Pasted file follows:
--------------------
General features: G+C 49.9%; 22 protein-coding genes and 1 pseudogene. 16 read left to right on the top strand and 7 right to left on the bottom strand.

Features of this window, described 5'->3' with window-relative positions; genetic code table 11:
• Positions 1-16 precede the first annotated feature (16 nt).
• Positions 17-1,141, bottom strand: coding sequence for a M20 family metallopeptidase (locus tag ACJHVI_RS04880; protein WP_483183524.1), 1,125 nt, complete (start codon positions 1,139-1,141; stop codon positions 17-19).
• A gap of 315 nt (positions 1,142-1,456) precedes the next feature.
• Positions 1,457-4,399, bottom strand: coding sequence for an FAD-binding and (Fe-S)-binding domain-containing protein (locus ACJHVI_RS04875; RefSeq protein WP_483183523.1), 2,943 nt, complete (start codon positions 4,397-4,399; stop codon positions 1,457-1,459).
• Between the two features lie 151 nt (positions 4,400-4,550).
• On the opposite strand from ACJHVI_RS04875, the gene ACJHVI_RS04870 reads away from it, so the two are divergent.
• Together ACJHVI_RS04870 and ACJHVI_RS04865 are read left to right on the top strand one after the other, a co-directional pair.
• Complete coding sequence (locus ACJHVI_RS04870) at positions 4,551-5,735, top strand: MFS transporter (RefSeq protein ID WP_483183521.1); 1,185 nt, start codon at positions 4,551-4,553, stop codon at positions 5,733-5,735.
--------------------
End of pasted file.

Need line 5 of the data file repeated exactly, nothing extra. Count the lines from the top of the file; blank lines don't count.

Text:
• A gap of 315 nt (positions 1,142-1,456) precedes the next feature.